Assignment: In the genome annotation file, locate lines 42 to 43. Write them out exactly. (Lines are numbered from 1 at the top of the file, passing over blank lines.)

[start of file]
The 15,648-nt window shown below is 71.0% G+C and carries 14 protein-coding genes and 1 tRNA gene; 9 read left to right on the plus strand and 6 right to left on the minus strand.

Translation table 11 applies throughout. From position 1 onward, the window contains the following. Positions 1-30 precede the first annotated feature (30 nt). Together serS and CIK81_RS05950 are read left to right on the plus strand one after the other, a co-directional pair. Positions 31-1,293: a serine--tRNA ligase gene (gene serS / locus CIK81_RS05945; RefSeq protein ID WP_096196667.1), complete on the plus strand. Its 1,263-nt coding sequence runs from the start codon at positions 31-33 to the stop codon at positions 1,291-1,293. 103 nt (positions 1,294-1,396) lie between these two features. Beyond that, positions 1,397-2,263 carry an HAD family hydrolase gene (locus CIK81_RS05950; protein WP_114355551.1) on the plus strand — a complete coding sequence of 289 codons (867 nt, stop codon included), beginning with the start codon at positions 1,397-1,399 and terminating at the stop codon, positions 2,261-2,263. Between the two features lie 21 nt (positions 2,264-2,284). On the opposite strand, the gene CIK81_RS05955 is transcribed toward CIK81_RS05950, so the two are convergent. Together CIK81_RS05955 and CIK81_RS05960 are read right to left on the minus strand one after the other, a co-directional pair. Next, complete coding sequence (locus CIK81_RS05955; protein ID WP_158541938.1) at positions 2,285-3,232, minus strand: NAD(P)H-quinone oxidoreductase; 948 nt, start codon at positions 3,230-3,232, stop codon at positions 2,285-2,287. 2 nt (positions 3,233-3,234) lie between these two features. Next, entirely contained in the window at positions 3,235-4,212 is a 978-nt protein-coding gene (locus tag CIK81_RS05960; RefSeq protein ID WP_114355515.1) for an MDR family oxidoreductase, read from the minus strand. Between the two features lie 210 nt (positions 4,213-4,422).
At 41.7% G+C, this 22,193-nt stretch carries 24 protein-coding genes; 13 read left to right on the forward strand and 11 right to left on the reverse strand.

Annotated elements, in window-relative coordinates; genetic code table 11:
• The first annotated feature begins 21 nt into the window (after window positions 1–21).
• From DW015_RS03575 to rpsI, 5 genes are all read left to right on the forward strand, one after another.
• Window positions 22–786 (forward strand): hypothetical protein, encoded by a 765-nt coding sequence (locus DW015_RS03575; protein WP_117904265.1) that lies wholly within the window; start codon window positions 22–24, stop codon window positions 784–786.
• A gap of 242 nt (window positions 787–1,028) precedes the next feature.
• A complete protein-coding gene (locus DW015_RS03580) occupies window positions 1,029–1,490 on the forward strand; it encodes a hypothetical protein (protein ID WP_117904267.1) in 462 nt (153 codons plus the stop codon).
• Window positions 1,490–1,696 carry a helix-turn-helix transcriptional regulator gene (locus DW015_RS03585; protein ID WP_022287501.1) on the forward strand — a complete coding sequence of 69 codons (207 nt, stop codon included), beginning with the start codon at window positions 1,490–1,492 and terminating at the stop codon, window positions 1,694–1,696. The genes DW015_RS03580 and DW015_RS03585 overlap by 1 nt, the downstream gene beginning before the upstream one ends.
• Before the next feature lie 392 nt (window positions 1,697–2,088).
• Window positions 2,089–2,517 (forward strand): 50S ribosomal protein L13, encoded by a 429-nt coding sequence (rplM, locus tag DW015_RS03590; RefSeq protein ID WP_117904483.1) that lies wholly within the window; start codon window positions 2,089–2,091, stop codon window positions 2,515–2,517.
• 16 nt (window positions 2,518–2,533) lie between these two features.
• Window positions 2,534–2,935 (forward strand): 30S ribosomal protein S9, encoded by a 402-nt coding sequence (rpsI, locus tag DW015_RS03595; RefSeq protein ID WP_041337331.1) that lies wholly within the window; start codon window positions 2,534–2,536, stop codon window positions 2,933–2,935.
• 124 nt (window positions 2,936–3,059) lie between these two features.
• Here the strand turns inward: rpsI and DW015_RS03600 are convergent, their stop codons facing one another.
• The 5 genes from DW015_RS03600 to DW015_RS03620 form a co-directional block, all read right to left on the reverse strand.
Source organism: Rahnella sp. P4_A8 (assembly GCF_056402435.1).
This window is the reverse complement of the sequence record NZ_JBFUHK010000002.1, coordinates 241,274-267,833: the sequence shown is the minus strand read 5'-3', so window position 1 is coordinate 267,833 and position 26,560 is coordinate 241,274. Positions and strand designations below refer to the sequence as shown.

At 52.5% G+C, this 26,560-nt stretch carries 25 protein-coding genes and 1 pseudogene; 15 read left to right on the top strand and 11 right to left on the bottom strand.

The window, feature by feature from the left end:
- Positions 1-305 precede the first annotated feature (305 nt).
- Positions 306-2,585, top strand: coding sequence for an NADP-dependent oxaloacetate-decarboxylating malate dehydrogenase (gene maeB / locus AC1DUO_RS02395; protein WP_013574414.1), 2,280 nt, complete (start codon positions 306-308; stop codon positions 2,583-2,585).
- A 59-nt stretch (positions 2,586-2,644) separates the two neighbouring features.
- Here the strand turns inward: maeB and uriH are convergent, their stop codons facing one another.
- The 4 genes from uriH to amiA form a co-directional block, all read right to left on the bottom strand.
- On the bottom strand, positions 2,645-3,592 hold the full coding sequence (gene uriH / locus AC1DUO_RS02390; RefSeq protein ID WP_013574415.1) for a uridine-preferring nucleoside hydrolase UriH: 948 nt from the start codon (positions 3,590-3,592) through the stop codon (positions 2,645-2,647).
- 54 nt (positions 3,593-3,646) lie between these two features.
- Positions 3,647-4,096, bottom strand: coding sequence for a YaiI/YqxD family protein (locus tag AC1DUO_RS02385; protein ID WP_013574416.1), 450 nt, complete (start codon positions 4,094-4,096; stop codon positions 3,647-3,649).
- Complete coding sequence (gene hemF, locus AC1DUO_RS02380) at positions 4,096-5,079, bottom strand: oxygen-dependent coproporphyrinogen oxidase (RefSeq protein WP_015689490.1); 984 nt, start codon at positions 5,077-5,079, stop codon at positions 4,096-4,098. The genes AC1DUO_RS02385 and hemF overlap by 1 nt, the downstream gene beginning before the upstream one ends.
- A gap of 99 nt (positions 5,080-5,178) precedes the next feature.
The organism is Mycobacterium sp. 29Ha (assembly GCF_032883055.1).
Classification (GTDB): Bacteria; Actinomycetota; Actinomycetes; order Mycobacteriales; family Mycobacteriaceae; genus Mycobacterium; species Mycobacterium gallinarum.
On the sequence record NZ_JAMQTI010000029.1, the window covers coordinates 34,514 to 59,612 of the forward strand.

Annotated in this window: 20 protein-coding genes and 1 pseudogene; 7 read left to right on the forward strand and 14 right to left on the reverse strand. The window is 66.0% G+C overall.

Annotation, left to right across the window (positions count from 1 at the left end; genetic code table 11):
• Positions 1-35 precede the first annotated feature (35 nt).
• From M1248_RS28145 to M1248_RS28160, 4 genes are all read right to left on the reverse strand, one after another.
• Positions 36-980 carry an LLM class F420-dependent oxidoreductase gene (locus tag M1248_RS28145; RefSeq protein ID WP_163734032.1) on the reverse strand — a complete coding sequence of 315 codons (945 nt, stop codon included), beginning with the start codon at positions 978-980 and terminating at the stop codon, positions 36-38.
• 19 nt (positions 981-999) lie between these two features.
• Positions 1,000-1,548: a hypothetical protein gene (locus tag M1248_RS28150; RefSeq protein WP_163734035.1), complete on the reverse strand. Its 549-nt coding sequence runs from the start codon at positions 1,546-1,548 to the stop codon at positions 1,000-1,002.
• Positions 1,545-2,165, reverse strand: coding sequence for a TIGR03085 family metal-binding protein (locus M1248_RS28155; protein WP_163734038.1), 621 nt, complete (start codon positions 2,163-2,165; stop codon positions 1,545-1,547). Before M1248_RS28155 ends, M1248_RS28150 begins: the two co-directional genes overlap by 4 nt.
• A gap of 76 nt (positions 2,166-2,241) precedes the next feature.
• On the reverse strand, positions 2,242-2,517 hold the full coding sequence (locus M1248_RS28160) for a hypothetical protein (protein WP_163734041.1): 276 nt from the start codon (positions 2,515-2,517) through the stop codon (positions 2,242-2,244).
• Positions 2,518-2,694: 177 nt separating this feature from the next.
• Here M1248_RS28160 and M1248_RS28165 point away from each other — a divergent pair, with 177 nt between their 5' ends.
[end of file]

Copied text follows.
• Positions 1,545-2,165, reverse strand: coding sequence for a TIGR03085 family metal-binding protein (locus M1248_RS28155; protein WP_163734038.1), 621 nt, complete (start codon positions 2,163-2,165; stop codon positions 1,545-1,547). Before M1248_RS28155 ends, M1248_RS28150 begins: the two co-directional genes overlap by 4 nt.
• A gap of 76 nt (positions 2,166-2,241) precedes the next feature.